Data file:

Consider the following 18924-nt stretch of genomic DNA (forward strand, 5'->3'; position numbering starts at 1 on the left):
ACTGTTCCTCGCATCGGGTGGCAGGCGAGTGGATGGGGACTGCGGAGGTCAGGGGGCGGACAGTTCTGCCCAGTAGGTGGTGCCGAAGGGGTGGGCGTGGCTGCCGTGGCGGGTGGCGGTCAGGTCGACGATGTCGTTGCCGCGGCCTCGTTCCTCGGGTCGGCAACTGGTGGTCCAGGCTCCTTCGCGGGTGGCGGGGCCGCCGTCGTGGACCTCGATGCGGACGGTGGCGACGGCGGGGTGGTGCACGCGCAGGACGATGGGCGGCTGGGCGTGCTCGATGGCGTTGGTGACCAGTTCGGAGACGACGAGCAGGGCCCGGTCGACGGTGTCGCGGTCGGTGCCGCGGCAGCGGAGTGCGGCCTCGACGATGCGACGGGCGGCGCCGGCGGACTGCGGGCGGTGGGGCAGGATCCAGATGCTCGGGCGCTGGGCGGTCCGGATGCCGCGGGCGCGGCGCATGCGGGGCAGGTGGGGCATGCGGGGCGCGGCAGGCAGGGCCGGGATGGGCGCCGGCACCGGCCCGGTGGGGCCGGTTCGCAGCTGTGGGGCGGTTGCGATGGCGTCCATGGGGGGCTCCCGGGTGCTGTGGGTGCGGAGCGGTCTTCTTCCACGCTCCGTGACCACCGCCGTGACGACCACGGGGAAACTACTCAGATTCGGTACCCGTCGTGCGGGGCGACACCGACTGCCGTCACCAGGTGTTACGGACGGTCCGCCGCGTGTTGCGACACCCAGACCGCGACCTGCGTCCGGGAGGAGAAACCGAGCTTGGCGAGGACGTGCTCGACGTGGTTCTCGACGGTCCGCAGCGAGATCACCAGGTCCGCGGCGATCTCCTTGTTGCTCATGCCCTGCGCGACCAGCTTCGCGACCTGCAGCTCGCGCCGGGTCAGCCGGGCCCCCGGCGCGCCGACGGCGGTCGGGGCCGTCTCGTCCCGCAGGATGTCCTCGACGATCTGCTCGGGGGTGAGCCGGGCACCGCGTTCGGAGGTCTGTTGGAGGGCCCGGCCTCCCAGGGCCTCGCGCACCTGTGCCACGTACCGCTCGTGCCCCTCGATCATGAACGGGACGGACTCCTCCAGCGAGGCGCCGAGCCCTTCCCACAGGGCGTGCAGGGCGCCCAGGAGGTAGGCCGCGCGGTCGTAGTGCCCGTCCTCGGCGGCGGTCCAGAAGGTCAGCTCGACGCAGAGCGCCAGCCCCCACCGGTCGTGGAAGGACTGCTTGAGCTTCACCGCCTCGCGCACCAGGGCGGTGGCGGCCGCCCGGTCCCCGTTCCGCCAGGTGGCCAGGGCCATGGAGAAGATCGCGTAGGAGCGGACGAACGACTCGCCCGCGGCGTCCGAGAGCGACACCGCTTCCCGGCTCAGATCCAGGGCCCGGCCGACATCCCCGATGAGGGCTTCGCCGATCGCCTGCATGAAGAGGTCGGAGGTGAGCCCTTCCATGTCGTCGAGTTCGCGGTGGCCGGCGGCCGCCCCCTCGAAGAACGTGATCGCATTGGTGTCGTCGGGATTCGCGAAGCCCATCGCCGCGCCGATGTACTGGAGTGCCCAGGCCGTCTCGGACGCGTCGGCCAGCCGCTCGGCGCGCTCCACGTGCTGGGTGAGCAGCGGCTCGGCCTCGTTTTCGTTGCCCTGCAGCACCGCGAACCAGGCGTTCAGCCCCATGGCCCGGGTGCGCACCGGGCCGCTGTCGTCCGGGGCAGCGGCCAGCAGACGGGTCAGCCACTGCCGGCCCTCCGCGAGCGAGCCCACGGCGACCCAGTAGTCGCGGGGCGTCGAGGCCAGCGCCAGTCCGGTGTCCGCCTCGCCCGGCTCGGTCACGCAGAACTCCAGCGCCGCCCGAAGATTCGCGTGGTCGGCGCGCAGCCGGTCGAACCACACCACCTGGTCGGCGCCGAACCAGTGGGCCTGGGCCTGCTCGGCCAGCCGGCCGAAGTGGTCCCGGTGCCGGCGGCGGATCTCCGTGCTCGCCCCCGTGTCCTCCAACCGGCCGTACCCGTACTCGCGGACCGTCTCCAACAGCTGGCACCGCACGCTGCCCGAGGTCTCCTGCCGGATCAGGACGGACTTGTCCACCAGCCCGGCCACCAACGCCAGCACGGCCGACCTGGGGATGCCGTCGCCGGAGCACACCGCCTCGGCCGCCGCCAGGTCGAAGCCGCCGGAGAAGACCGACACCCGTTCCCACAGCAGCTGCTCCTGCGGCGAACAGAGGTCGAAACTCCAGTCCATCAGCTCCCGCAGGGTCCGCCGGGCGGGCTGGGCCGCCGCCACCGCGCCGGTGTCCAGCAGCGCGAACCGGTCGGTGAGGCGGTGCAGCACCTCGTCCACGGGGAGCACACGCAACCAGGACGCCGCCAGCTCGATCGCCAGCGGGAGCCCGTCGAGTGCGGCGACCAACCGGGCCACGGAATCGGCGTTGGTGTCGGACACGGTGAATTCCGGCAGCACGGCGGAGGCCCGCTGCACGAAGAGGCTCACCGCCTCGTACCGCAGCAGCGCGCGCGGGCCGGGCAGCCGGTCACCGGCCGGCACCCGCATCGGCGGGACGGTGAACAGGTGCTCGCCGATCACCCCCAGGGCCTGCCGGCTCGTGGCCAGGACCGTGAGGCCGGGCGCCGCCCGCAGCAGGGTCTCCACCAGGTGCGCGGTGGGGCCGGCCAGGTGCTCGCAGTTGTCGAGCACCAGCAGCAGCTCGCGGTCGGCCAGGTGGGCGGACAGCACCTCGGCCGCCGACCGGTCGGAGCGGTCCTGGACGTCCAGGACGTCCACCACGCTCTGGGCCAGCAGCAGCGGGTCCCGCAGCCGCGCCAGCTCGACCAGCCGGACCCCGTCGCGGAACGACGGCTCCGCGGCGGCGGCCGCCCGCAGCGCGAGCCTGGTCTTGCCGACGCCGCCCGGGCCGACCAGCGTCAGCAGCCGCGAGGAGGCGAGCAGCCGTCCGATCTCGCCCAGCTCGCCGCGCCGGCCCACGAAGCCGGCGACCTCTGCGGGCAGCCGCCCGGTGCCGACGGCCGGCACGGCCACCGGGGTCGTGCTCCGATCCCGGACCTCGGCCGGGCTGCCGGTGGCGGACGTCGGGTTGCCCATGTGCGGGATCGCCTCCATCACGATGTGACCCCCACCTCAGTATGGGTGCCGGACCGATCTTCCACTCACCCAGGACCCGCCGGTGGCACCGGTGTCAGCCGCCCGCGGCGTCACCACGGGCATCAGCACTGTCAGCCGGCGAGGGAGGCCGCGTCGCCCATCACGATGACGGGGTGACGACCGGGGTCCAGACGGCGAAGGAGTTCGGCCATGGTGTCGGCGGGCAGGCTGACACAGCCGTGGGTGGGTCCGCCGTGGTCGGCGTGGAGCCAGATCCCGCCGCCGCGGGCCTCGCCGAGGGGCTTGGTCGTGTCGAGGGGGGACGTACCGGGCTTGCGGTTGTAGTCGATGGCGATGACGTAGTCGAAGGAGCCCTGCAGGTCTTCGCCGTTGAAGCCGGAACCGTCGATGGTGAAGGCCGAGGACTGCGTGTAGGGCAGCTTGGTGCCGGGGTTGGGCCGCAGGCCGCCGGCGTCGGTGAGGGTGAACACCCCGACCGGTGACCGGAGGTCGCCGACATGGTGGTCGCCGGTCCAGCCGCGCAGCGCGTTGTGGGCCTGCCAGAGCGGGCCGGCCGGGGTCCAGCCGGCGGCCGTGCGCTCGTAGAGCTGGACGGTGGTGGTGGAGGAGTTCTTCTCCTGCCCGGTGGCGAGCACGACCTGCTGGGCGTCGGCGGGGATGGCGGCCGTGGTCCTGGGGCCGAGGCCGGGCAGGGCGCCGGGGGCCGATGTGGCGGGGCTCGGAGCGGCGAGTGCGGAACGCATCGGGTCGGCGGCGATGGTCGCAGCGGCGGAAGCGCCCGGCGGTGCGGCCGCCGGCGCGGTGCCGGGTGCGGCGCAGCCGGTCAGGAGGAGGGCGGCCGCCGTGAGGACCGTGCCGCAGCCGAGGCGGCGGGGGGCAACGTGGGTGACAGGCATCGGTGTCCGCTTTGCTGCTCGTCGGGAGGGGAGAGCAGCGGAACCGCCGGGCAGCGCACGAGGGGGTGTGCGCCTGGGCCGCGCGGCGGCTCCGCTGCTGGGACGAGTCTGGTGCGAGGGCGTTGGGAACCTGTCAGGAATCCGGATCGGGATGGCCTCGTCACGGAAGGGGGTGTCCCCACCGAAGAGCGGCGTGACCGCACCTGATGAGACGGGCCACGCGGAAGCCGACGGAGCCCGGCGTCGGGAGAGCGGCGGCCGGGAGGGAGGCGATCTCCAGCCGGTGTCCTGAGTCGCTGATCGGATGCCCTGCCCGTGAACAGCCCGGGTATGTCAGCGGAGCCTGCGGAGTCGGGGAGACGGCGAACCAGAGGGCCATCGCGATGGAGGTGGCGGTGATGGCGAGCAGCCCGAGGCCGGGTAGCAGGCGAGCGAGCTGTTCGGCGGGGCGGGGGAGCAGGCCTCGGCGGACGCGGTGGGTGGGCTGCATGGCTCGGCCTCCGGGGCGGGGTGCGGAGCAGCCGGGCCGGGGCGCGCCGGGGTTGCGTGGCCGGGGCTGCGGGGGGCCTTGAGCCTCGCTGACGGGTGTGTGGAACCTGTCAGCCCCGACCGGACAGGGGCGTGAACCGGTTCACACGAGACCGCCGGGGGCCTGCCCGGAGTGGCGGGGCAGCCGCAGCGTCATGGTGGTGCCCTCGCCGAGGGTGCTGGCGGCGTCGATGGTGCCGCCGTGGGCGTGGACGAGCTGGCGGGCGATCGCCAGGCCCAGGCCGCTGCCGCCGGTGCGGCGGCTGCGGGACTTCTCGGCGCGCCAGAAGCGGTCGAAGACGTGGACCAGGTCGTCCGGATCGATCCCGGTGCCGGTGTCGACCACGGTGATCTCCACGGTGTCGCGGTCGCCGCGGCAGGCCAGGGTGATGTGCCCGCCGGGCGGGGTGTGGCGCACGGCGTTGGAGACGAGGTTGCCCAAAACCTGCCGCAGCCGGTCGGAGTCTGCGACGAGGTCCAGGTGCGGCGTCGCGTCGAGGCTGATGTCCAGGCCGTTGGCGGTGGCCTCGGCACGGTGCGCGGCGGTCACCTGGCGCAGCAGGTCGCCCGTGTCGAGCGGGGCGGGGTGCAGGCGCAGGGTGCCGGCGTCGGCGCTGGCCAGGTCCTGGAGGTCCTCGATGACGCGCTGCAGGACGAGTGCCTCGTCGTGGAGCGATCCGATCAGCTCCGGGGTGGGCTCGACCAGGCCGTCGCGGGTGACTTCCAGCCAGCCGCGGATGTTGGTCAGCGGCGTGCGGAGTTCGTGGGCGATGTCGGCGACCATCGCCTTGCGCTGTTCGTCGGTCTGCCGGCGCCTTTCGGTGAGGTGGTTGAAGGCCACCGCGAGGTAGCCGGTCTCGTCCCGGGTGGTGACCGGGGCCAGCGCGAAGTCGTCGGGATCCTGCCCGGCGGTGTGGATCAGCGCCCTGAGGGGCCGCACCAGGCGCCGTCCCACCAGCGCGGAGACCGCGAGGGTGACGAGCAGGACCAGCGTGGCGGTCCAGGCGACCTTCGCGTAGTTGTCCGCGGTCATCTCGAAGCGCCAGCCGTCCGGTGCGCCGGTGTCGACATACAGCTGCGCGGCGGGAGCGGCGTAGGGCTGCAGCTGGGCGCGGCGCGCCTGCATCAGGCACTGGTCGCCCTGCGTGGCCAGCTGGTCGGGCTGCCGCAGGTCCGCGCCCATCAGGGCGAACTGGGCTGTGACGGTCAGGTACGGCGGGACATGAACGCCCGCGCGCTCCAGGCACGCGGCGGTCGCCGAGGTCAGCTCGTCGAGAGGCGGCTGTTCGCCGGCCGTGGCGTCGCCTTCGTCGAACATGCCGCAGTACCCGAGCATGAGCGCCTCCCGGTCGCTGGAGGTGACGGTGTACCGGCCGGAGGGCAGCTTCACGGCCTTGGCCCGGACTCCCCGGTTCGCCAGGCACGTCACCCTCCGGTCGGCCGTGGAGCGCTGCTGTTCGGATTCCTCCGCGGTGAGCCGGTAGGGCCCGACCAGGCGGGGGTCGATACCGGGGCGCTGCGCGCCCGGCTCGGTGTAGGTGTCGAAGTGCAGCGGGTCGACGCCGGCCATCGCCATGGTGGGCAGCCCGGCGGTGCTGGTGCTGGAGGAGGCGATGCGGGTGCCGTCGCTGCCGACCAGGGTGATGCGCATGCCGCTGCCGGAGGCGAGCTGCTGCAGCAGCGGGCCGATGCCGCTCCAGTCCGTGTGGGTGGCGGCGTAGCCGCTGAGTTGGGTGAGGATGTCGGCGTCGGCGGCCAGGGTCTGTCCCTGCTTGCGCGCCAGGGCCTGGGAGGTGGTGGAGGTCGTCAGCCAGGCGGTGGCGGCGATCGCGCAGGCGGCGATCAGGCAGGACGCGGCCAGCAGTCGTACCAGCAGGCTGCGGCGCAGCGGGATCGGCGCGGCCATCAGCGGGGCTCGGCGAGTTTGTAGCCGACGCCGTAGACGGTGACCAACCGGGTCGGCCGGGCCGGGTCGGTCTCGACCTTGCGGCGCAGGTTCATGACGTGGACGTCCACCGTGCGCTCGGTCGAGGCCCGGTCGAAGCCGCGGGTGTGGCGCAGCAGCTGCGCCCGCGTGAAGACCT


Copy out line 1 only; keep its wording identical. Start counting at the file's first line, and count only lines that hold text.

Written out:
Consider the following 18924-nt stretch of genomic DNA (forward strand, 5'->3'; position numbering starts at 1 on the left):